Price comparison from over 24,000 stores worldwide
The Elder Scrolls V: Skyrim has been remastered and re-released so many times it’s an inside joke at this point, and yet I haven’t really felt drawn to go back—until last night. Last night I once again took that fateful wagon ride through the mountains, put my head down on the chopping block, watched a dragon burn a village down, and helped my ol’ pal Ralof escape from those nasty brutes in the Imperial Legion.
Yes, after six-ish months of PlayStation VR exclusivity, Skyrim VR released on PCs this week ($60 on Green Man Gaming) with official support for both the HTC Vive and, in huge news for Bethesda, the Oculus Rift. I wouldn’t say there’s peace between Zenimax and Oculus, but some sort of detente evidently prevailed finally.
In any case, I’m enjoying Skyrim VR so far. That’s not saying much—I’m only two or three hours in. Unlike Bethesda’s other virtual reality re-releases though, Skyrim VR’s gimmick fundamentally changes how the game’s played, and that’s enough to get me to overlook how janky it can be.
It’s Skyrim, but you actually swing your sword, shoot fire from your palms, and lob arrows at enemies. That alone has made it more enjoyable to me, giving even Skyrim’s notoriously floaty combat a bit of heft as I thwack my Vive controller into the back of some Legion soldier’s head. Or, you know, the wall.
It’s also Skyrim, but life-size. Ulfric Stormcloak is a bit shorter than I thought, and the Seven Thousand Steps a lot longer. Just like in Fallout 4 VR, the sheer size of everything is probably the biggest (no pun intended) difference.
I beat that drum a lot with VR, but it’s honestly what stands out most to me when comparing the “standard” or monitor-bound version of a game and the VR version. It’s not like I ever feel something’s missing from the original. For instance, you can easily deduce how large one of Skyrim’s dragons is while playing on a monitor. They’re huge, right?
Seeing it in VR though, watching a dragon circle above you or perch on a wall—it’s incredible, and hard to explain. The best analogy I can think of: Compare seeing a photograph of a tall building, like the Empire State Building or the Eiffel Tower or even a 10-story office building in your local downtown, versus standing at the bottom of it and peering upward. Two fundamentally different experiences even though the core architecture is the same. The pictures in this article don’t do justice to the game.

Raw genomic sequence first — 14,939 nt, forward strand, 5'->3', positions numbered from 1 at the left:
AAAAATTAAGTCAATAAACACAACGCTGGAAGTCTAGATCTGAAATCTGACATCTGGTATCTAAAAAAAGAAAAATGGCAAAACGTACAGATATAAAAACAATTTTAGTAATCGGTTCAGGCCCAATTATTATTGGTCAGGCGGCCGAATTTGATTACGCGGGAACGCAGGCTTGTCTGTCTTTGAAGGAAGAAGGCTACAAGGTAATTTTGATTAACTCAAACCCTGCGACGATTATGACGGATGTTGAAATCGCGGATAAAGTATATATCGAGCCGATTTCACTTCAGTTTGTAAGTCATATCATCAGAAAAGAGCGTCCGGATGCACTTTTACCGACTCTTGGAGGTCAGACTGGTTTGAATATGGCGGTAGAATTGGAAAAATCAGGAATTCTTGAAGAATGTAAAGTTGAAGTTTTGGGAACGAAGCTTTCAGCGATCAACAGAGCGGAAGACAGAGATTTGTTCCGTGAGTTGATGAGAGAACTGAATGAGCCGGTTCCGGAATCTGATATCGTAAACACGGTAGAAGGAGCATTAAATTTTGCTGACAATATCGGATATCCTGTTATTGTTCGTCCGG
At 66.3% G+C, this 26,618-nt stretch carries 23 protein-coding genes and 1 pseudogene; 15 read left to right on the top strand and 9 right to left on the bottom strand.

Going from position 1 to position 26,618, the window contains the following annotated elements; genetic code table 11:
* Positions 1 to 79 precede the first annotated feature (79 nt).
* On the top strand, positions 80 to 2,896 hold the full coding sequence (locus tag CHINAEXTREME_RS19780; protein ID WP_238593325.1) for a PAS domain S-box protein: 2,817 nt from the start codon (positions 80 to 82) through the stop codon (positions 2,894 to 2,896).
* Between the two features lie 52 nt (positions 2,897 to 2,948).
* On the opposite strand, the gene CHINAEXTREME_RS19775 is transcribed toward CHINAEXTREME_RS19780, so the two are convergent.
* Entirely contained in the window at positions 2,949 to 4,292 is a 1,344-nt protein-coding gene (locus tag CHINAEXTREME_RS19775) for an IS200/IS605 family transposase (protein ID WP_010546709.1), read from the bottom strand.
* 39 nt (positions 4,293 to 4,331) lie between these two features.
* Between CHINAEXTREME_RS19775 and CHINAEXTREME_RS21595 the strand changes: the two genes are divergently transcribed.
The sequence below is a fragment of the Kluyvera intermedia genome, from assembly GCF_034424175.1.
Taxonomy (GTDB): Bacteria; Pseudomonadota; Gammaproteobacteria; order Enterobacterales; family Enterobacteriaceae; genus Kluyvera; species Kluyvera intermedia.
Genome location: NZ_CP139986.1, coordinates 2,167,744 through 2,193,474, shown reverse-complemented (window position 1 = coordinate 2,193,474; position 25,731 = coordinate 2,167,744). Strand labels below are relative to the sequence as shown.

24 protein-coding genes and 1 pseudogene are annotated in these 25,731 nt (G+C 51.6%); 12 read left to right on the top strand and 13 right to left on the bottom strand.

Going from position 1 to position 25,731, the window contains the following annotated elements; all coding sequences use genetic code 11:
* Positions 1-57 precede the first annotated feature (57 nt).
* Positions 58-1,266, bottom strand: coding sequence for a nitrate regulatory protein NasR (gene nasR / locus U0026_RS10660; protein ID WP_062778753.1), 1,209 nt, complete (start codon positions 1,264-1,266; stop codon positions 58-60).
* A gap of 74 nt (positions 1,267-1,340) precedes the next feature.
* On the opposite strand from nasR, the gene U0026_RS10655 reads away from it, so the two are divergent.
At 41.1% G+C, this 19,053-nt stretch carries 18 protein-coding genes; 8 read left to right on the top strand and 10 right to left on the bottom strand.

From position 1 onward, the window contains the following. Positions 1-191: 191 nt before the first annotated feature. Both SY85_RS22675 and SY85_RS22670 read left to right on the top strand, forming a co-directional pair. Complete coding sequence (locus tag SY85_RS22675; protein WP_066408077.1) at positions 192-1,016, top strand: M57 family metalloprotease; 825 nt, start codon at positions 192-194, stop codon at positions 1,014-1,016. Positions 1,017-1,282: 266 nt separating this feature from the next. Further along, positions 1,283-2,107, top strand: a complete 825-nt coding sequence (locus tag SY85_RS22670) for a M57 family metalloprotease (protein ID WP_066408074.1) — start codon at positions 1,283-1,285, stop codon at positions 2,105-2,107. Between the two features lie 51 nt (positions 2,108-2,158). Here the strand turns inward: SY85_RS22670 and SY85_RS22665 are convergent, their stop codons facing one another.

Skyrim VR hasn’t been quite as successful at whisking me away as Fallout 4 VR. For one, the scale of Skyrim VR seems a bit off. You wouldn’t notice it on a monitor, for example, but a lot of the ceilings are awkwardly low.
It’s also very much a game from 2011, by which I mean ugly. Bethesda seems to have used the original visuals as the foundation here, not even the enhanced ones from 2016’s Skyrim remaster. Expect a lot of stretched ground textures, heavily artifacted grass, and so on. I’m not really surprised—as I said, this was a PlayStation VR exclusive first and foremost. Of course Bethesda used the barebones visuals in order to hit a VR-ready frame rate on that hardware.
I am admittedly a bit disappointed though, given Fallout 4 looked pretty great in VR. Skyrim VR looks passable at best, even on the highest settings and with supersampling enabled.
Luckily you have options. From what I can tell, most base Skyrim mods will work with Skyrim VR too. Like Fallout 4 VR, this is essentially just the real game with a VR patch on top. Thus you can hop over to Nexus Mods and install all the texture and mesh mods your machine can handle, which given Skyrim’s age ought to be quite a few. Also, be sure and turn off Temporal AA and disable the Dynamic Resolution option. Both make the game far blurrier than it needs to be.